Leonard: I'm a little disappointed that your guest does not know more. If Ms. Rosenthal actually investigated this on behalf of the New York Times, I would have expected her to have read the entire act first.

Generally, this same discussion took place last week on Brian Lehrer's show and was more informative. There was also discussion of young people who feel they will live forever and therefore don't feel the need to prepare themselves for reality. The whole point of insurance - any insurance - is to prepare for possible disaster, be it a car accident (the key word being "accident"), a slip-and-fall by a customer on your business premises or illness or accident that may eventually occur to us. Better to have health insurance and not need it than to need it and not have it. Simple common sense.

Oct. 07 2013 01:53 PM
mc from Brooklyn

Mary Chatham, mental health parity is the law of the land. All policies on the exchange/marketplace will treat mental health equally.

Oct. 07 2013 01:52 PM


1)We are far from broke. All the wealth is simply being locked up by the top 1%

2)We don't need insurance companies, therefore they don't
need to make a profit. Cut out the middle man and their profits.

Oct. 07 2013 01:52 PM
Ed from Larchmont

Of course the end goal was for people to be dissatisfied and to turn to single payer.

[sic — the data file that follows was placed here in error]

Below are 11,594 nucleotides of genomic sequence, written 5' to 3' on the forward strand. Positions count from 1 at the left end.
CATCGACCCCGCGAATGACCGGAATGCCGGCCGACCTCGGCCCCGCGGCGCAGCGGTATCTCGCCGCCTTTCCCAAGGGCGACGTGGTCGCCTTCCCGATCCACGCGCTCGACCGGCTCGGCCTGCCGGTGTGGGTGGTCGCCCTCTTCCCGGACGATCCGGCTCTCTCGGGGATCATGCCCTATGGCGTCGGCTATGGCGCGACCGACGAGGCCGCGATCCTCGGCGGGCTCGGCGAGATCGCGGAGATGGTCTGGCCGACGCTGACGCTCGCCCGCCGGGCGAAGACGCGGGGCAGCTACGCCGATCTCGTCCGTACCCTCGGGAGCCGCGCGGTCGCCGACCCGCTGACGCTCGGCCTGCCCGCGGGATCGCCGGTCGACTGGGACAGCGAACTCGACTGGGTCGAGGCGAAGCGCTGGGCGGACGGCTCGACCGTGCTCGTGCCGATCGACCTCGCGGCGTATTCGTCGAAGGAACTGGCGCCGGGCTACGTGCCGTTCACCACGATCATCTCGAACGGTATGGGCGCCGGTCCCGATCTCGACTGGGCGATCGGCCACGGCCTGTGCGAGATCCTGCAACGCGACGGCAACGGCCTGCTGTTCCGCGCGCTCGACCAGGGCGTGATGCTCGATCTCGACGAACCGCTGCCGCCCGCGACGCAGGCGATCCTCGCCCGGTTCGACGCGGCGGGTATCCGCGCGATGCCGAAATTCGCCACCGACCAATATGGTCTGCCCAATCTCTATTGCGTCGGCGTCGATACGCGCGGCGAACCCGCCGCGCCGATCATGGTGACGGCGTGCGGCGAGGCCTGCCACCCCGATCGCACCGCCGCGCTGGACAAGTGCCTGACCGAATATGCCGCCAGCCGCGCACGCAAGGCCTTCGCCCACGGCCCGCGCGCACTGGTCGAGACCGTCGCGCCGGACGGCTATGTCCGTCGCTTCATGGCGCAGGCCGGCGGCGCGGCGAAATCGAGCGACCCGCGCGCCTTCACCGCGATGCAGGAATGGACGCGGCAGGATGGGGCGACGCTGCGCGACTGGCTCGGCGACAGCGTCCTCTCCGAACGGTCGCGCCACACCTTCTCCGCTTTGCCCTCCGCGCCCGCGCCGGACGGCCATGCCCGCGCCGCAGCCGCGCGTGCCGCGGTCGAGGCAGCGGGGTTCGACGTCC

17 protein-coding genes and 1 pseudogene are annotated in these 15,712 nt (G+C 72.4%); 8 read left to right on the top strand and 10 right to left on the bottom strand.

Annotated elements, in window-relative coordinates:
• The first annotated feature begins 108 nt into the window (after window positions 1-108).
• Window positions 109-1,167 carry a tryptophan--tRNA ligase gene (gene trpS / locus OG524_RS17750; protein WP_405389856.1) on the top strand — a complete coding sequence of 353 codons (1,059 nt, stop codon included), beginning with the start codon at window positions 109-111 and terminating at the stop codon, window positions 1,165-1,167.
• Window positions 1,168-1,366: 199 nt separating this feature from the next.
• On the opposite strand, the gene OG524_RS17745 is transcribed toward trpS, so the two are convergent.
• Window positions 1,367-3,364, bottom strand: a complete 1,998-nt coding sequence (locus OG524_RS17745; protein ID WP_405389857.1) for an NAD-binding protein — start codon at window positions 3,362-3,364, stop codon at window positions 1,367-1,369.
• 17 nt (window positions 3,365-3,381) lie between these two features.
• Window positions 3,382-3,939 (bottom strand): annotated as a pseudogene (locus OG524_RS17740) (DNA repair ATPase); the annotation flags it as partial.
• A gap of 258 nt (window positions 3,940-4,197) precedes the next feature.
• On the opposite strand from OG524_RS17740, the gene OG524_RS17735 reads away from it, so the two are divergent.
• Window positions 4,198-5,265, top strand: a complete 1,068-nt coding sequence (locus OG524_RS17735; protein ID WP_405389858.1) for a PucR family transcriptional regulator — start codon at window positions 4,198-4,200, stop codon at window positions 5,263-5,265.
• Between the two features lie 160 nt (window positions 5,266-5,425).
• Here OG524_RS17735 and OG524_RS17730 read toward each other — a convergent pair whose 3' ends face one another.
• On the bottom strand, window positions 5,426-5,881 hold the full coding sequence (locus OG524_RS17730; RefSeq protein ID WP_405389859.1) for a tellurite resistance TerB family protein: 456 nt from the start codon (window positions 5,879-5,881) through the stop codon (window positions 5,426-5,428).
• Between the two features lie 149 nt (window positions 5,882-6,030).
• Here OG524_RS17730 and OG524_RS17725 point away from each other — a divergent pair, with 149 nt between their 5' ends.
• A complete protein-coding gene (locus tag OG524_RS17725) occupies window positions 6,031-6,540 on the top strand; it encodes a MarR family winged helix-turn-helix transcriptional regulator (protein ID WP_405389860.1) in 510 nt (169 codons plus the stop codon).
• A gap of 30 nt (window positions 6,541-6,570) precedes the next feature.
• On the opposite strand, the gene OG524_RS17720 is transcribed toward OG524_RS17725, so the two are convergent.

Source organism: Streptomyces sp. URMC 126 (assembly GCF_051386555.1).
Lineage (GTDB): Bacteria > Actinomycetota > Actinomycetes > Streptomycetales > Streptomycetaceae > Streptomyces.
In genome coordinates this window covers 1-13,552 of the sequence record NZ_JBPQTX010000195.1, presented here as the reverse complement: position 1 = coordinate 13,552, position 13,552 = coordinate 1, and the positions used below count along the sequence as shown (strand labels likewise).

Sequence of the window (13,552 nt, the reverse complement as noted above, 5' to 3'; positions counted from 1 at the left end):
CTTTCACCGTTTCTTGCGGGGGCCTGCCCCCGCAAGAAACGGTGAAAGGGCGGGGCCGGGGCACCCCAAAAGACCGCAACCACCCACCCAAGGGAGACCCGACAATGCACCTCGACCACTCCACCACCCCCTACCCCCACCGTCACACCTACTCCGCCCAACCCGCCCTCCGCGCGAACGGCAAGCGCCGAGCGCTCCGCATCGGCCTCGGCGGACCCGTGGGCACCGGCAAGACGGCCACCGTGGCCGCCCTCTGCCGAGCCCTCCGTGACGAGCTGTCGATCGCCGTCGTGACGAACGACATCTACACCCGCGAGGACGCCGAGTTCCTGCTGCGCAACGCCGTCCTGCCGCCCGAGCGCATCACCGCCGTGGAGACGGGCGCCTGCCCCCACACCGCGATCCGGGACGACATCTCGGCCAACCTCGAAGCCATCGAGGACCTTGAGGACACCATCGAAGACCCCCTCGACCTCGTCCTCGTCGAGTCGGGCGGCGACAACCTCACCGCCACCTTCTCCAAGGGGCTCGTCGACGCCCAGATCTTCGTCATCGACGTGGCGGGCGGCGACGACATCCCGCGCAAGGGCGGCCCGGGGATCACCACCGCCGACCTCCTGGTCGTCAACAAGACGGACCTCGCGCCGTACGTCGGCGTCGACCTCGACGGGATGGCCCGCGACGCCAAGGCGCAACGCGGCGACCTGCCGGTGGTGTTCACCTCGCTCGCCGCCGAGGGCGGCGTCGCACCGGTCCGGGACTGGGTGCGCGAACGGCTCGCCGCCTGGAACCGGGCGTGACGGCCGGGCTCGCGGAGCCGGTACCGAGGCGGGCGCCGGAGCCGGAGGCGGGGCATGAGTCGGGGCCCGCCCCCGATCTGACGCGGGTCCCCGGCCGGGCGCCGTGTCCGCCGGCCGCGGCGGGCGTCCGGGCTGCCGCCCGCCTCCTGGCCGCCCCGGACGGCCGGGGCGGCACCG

Oct. 07 2013 01:50 PM
eta from nyc

American health care works only if minimum wage was 50,000 a week or more .

Oct. 07 2013 01:50 PM
Amy from Manhattan

I'm hearing a lot of "I don't know" & "I think" from Ms. Rosenthal. So much of this info is available without a lot of effort (incl. the localhelp page I mentioned before), & I don't understand why she isn't more informed on the topic she's come on the show to discuss.

Oct. 07 2013 01:49 PM
Carrie from Montclair, NJ

Correction (to myself): The individual out-of-pocket annual maximum under the ACA is $6,350 exactly.

Oct. 07 2013 01:49 PM
Ed from Larchmont

Don't get sick. It's not whether the people like them, but if the employer has to send people to the exchanges to save money.

Oct. 07 2013 01:48 PM
Mary Chatham

What about mental health care coverage under the affordable care act?

Oct. 07 2013 01:46 PM

@Ed from Larchmont

1) Socialized medicine is far more efficient and Obamacare ain't it, which is why we will continue to have the least efficient/affordable healthcare in the developed world.

2) I presume your abortion assumption is equally invalid.

Oct. 07 2013 01:44 PM
Carrie from Montclair, NJ